Remember the lyrics to the tune "You're a Mean One, Mr. Grinch"? The first stanza is:

"You're a mean one, Mister Grinch
You really are a heel,
You're as cuddly as a cactus, you're as charming as an eel, Mister Grinch,
You're a bad banana with a greasy black peel!

Yep, cuddly as a cactus and charming as an eel: McConnell and Boehner both.


Shut-Down

I have no inside baseball insight to offer, but things didn't go so well during the Gingrich era shut-down. Tho there must be some hoping to egg-on opponents across the isle with short memories! Will they take the bait, er, egg?


President Obama and the White House

One of the reasons Gingrich blew the shut down is that a skillful White House maneuvered him into the blame corner. The Obama White House has not yet figured out how to effectively play defense, parry the Republican offense and counterpunch. It took the Clinton White House months to understand the speed and volume of their counter-communications and how to plant their opponents' vulnerability in advance.

Stan is right: Republicans would be well served to launch the big one before the Democrats understand how to fight back.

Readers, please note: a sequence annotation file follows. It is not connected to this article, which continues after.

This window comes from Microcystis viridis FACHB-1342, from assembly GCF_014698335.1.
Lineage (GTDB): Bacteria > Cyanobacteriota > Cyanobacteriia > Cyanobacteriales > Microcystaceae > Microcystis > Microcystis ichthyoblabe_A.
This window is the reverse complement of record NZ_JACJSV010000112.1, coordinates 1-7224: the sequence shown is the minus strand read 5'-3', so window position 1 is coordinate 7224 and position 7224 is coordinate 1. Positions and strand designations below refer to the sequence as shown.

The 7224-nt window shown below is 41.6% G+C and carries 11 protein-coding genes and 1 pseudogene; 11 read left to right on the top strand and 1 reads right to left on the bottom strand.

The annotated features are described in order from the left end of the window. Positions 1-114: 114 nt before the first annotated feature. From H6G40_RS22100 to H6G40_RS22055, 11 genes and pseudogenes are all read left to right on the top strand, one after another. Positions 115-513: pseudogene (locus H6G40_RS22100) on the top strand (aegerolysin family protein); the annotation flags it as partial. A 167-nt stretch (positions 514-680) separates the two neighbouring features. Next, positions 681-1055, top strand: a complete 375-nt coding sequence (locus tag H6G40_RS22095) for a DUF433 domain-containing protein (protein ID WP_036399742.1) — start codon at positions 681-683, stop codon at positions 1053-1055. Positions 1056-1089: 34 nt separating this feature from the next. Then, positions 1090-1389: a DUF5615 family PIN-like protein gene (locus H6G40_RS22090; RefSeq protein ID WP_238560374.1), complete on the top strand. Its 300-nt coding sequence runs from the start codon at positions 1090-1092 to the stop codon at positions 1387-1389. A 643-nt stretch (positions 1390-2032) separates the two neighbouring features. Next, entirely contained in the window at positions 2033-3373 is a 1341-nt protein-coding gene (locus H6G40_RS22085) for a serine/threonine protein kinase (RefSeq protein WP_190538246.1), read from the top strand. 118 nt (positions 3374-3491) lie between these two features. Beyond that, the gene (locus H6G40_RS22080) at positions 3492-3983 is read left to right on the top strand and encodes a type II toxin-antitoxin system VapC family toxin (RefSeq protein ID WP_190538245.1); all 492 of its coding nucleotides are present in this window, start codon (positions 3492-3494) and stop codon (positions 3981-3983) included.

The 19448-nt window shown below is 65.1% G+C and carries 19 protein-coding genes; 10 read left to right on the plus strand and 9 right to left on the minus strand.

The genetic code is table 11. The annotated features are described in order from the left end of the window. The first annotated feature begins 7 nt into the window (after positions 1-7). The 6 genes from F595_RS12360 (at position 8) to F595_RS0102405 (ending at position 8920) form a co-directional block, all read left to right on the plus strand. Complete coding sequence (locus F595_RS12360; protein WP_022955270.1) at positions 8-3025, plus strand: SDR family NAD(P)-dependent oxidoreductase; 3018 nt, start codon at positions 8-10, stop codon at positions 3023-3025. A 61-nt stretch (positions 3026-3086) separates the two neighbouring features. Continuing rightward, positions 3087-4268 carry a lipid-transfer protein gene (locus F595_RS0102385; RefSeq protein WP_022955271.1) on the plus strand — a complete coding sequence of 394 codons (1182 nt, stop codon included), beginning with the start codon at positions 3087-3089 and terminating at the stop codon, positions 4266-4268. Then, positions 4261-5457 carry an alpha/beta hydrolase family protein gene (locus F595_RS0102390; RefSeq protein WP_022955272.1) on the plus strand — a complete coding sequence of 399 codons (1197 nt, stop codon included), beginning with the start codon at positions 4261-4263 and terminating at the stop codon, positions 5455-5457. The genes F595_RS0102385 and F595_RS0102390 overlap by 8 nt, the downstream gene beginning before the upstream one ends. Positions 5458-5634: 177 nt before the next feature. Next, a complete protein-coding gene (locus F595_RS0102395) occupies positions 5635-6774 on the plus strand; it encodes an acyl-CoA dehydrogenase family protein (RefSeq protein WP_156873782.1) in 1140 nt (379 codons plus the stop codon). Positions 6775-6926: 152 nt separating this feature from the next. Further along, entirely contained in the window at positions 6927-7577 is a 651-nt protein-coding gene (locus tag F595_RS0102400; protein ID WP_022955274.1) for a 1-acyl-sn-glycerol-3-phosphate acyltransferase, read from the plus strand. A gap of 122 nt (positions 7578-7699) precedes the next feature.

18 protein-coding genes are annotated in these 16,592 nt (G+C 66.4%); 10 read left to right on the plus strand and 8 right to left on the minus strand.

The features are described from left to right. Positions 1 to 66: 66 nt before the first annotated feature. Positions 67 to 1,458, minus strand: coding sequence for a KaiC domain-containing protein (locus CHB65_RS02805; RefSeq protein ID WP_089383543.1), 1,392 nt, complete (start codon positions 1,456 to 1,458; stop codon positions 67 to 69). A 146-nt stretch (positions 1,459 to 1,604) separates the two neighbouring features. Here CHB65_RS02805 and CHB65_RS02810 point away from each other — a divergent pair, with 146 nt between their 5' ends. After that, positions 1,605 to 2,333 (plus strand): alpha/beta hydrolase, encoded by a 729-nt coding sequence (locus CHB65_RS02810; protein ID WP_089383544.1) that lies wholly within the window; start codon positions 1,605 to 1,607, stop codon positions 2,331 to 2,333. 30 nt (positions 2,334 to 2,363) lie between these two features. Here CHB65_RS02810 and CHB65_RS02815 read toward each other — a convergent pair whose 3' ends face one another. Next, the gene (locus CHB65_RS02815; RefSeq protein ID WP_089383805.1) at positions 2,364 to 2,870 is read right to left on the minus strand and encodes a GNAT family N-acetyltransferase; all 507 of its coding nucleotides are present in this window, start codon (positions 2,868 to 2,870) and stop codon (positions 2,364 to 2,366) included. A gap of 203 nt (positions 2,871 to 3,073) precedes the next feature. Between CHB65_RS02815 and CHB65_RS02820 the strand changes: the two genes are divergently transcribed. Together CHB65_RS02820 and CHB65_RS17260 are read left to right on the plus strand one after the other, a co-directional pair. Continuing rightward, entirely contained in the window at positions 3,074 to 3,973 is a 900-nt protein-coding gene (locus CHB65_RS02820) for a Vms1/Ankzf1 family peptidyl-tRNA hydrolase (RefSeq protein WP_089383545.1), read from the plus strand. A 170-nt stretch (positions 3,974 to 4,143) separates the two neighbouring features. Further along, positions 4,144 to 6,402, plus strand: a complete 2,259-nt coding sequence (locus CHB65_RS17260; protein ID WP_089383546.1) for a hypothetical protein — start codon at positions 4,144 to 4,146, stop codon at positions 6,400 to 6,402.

Even as a Democrat, I like

Even as a Democrat, I like this scenario--if only because I love epic showdowns and the fact that the Democratic Party has become so listless that it can only be moved by the wild gyrations of the right. Still, I think Bruce has a good point above. Layoffs at the holidays won't be well received. All those Tea Partiers reveling and foaming at the mouth won't create an endearing image of the new regime. I think the base will spot them a few months. It's purely partisan. Just as the left became blase' about the Iraq/Afghan War once Obama was in charge of it, so too will the Tea Partiers become blase' about the budget once the GOP is in charge of it. They only got mad at W. because he damaged the GOP brand, not because of any specific policy action. If he'd have been popular, they'd have cheered TARP the way they did Medicaid expansion.


My Medicare will begin February, 2011 -- will the Tea Partiers &

Republican Party cover my health care costs beginning in February if their shutdown means I have no coverage? Me and millions of other recipients?

I'm a cancer patient and have ongoing treatments.... They really want to do something like this?

Uh, on second thought, being the "hurry up and die" party...they maybe do want this to happen. Times 1,000,000 or more. All of us "greedy geezers, " eh? Oh, Simpson would love this!